There are several things that a primary healthcare professional does to examine a child’s development, in addition to playing/interacting with the child. Parents are asked questions about broad areas of development. These areas are usually communication, thinking/problem-solving, social skills, and movement/co-ordination of small and large parts of the body. Asking about these areas is part of a developmental “screen”: A series of questions in a document that was carefully developed using known minimum developmental milestones for a specific age group. This document is known to be very good at telling you whether or not your child needs a closer look at a specific developmental domain. One example is the Nippissing District Development Screen. Another is the Ages & Stages Questionnaire.
Parent intuition is just as good at picking up that something isn’t quite right. Child development researchers have known something interesting for a long time: A parent’s intuition is very accurate in screening for delays in his or her child’s development when there really is a delay. Parent intuition is also accurate in identifying when there is nothing wrong at all. Of course, this may seem like common sense. But we can’t be sure it’s true until it has been confirmed for a large number of people…and it has been. (Please contact us if you want the research references for this information). Parents have been shown to be especially sensitive to detecting problems with their kids’ language expression and understanding. If your intuition about language development is nagging you, check out our interactive milestones slide-ruler: it was developed using minimum developmental expectations for each age-group.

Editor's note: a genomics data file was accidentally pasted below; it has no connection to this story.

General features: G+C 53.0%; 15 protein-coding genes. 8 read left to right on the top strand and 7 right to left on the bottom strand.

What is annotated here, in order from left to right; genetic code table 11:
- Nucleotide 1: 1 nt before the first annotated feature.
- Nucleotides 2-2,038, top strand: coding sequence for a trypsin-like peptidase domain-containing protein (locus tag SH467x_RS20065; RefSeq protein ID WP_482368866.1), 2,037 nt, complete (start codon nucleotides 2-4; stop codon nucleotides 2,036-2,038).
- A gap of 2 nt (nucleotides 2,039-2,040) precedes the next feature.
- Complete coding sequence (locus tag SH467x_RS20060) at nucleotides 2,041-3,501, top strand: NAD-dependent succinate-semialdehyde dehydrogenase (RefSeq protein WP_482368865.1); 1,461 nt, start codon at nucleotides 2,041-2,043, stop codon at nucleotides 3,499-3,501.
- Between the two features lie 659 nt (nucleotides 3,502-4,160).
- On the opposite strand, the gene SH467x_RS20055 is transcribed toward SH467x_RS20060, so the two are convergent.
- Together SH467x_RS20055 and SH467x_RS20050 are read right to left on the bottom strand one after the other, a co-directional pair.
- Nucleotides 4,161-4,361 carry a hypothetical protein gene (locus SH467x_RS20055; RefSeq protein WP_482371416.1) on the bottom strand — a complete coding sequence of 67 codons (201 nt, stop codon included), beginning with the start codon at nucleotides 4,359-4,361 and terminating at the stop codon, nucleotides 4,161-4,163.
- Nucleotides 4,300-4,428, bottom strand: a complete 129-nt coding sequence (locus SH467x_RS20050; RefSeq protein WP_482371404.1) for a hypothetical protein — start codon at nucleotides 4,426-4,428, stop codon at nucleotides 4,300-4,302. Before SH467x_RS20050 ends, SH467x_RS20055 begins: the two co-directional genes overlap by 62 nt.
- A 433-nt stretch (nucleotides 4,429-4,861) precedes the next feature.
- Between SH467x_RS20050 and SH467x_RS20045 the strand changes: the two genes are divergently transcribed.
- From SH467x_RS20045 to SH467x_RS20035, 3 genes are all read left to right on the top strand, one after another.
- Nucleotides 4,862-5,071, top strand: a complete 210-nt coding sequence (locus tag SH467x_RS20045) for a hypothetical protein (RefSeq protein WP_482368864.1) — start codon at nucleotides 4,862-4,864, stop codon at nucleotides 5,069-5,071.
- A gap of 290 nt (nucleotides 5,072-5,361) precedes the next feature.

There is a BUT, however: Although parents have been shown to have excellent Spidey Sense, they may not know exactly what the problem is, its causes, or right steps to take to help their children improve. That’s where your Speech-Language Pathologist comes in really handy. So, if you have a concern with your child’s speech and/or language development, don’t risk the “wait & see” approach, regardless of who suggested it. Whether it is a toddler who has very few sounds or words, a preschooler whose sentences aren’t as complex as other toddlers’, or a school-aged child who is difficult to understand, we can help.